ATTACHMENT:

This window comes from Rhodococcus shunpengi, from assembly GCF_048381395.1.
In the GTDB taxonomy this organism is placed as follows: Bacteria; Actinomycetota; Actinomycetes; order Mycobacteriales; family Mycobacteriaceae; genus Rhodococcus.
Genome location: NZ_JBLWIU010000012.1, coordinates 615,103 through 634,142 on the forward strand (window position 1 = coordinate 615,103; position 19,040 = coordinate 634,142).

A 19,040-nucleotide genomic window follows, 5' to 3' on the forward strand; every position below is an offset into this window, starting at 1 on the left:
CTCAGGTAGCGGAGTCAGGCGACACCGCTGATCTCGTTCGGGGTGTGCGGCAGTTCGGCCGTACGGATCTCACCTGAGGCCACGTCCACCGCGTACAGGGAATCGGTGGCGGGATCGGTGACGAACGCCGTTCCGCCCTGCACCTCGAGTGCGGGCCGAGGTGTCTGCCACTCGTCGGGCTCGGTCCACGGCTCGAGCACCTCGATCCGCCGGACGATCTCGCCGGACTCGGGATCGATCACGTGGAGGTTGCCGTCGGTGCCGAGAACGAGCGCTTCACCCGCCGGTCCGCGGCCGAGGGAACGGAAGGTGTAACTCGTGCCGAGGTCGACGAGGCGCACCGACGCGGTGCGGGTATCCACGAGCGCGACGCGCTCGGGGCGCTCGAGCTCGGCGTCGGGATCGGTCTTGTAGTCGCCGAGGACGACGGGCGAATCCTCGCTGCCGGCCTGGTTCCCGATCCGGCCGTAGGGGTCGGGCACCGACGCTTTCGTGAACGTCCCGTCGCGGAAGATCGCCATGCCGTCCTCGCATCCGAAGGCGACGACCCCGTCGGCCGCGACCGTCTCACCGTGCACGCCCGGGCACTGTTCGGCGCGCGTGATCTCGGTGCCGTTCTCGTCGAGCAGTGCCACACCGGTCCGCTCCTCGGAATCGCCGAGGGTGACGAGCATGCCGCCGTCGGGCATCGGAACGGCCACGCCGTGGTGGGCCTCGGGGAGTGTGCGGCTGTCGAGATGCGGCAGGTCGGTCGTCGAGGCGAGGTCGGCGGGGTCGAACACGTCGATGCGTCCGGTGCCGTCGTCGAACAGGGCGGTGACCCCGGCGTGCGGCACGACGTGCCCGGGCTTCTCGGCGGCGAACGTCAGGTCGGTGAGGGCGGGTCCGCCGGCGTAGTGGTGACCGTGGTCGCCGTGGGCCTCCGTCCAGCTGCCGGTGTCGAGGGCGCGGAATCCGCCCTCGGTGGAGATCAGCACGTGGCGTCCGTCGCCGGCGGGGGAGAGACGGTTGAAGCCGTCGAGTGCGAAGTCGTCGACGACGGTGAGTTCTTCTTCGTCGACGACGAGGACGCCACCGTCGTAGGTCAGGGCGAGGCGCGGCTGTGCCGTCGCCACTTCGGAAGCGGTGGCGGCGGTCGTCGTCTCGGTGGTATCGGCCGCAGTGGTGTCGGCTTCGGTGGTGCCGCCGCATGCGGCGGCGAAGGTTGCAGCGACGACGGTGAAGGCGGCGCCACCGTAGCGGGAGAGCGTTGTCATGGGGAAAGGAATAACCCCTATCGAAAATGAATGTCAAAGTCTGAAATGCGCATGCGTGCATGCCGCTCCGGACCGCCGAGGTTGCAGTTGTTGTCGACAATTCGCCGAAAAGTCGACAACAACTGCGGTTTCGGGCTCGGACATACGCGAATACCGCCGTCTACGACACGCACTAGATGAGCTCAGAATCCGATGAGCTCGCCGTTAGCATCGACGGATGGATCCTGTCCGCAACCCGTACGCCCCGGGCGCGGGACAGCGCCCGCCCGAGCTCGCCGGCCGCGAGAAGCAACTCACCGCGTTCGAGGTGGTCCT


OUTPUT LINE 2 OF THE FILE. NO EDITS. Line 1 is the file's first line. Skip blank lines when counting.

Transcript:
In the GTDB taxonomy this organism is placed as follows: Bacteria; Actinomycetota; Actinomycetes; order Mycobacteriales; family Mycobacteriaceae; genus Rhodococcus.